Phosphatidylinositol (PI) is the third or fourth most abundant phospholipid in cells (after PC, PE, and potentially PS).104 A study in rat brain identified PI 18:0/20:4 as the major PI species and stated that all major PI species contain at least one PUFA.116 PI decreases with age in both male and female mice, whereas lyso-PI decreases in females only.117 The PI total lipid class was shown to be significantly reduced in the SN of male PD patients relative to controls.109 Decreased PI, particularly saturated PI species, was observed in yeast expressing human αS, whereas rat and human cortical neuron models overexpressing αS trended to decreased PI also.14 Although not the most prominent phospholipid or lyso-phospholipid, changes in the visual cortex and amygdala included decreases in PI 38:5 and increases in PI 36:1, 38:3, and 40:4 in PD vs. control brain.106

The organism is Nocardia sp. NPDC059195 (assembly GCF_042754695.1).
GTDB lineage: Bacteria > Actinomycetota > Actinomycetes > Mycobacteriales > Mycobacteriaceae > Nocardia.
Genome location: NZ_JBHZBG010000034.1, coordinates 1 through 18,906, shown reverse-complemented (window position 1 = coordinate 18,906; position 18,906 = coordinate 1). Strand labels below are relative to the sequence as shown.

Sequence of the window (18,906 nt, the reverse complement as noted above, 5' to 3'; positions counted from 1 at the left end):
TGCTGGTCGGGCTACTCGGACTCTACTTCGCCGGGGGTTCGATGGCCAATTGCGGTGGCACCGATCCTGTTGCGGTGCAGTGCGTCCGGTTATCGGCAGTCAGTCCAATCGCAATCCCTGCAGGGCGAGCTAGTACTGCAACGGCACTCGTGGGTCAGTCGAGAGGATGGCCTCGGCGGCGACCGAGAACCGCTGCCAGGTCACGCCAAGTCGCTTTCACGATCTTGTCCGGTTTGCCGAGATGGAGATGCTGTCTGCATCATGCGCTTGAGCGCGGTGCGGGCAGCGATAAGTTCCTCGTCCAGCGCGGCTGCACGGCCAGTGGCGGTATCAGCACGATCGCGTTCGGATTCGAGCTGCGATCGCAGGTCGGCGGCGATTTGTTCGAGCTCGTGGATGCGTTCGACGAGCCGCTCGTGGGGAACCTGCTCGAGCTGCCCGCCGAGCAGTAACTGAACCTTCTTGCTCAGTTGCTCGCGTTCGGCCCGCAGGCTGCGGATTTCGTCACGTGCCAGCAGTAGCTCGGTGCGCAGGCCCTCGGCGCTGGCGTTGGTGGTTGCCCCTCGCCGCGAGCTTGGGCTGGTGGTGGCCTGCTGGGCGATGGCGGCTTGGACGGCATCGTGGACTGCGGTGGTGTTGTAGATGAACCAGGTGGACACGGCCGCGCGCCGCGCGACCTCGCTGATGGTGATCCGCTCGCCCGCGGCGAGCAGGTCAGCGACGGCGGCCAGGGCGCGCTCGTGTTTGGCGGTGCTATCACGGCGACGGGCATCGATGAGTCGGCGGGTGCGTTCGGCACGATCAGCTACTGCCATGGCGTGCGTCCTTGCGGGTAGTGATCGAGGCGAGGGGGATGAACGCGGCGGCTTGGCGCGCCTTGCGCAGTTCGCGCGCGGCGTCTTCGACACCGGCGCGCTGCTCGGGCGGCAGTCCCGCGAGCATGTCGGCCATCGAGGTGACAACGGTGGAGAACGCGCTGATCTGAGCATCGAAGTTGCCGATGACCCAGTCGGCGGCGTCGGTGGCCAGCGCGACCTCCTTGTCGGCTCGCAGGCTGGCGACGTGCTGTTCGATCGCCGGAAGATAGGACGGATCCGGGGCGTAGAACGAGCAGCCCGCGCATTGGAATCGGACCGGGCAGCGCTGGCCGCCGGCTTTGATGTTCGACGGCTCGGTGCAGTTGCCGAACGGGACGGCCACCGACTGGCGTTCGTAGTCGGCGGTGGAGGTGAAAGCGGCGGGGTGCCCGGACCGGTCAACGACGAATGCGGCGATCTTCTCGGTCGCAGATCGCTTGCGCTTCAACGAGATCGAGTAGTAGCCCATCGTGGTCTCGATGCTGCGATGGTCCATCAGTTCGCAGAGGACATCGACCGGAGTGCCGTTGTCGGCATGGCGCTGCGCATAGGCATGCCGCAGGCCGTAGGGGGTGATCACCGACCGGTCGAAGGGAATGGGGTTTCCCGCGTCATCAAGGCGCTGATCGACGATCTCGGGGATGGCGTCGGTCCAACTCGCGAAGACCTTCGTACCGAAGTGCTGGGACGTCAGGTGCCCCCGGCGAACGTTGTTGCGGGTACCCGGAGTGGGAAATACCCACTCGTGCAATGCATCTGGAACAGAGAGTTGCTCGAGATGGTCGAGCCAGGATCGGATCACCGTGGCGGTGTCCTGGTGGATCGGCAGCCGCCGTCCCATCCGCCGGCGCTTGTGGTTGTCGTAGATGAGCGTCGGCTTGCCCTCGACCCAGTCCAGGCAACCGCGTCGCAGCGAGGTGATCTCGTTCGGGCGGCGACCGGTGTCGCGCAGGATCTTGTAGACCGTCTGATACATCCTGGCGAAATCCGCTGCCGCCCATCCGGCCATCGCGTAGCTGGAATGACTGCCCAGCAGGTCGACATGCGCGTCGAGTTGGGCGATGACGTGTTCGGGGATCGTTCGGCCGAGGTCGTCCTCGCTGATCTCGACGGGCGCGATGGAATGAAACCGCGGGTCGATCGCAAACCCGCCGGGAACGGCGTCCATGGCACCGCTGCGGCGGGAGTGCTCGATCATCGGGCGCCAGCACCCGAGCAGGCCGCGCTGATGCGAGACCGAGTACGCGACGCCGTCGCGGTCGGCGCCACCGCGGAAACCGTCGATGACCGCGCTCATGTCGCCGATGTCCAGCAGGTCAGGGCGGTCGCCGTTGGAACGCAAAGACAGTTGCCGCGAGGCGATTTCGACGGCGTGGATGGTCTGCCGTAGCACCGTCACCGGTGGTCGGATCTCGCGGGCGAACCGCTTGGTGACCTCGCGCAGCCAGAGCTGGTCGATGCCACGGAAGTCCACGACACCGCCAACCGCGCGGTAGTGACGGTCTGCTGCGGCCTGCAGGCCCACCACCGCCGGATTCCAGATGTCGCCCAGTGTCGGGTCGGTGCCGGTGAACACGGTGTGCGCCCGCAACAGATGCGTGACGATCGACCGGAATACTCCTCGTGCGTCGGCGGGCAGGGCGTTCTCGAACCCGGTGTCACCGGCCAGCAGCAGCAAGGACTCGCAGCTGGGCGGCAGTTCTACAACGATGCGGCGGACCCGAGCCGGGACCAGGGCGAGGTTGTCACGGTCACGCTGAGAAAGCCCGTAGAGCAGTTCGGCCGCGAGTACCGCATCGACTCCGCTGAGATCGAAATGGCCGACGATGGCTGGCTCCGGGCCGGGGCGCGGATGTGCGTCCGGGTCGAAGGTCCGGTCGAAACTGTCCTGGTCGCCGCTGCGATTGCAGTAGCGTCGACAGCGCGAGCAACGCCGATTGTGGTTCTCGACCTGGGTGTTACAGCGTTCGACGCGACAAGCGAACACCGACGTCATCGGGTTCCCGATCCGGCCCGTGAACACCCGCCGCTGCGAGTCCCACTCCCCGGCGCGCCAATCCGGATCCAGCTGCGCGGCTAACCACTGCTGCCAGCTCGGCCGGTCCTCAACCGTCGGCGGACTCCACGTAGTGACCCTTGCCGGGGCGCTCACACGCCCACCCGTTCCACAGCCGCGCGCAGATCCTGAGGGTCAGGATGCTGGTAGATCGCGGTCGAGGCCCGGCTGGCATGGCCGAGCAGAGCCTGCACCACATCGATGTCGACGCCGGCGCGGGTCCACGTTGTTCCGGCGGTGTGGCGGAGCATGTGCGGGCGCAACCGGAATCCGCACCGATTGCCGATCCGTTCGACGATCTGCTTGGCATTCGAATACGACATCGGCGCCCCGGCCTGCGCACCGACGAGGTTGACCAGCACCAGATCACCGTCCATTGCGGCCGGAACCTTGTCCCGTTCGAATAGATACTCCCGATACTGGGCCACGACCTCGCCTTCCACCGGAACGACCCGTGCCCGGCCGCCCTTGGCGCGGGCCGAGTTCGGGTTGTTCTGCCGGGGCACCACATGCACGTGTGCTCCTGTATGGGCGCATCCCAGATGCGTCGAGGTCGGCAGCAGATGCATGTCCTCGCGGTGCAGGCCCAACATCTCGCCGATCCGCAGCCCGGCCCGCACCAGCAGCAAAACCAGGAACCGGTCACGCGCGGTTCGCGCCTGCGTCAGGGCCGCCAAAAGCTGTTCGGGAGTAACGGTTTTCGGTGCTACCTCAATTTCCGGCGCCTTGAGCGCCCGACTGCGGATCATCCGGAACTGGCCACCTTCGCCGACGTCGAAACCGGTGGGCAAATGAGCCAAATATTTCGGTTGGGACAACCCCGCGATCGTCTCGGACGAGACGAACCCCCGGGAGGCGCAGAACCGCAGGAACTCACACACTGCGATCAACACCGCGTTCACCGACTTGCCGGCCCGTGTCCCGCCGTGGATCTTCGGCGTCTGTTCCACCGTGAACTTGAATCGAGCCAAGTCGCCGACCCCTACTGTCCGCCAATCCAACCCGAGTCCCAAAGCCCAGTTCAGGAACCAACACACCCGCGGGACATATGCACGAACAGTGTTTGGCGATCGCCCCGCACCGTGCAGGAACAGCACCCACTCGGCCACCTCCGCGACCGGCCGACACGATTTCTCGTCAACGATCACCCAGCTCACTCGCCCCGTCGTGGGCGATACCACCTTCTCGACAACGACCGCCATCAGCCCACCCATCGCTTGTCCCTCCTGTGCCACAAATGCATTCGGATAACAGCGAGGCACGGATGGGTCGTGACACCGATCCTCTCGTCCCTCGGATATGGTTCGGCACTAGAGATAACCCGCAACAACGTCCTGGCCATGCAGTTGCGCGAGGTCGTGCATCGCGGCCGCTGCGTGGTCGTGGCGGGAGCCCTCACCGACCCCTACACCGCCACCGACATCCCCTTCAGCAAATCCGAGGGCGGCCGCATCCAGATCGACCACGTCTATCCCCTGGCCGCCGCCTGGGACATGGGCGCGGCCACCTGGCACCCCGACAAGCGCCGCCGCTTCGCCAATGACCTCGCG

Phosphotidylserine (PS) is a quantitatively minor membrane phospholipid that makes up 2–10% of total phospholipids in mammalian cells.112 PS is an important precursor of mitochondrial PE, which is produced by the mitochondrial enzyme PS decarboxylase. As part of a study analyzing membrane phospholipid synthesis of the SN in PD vs. control brains, it was observed that such synthesis may increase during the course of PD development,118 suggesting increased PS, PE, and/or PC would be observed in PD patients. In this regard, increases in PD frontal cortex of specific PS species have been observed, namely PS with 36:1, 36:2, and 38:3 fatty acyl side chains. PS has also been suggested to play a role in regulating αS-facilitated synaptic vesicle docking by aiding SNARE complex formation.119 Lipid raft levels of PS were 36% higher in the brains of “incidental PD” patients (cases with brain stem LB pathology but devoid of motor symptoms), but not in typical PD brains, relative to controls.120

Conclusions: proteinopathy vs. lipidopathy in PD and related brain diseases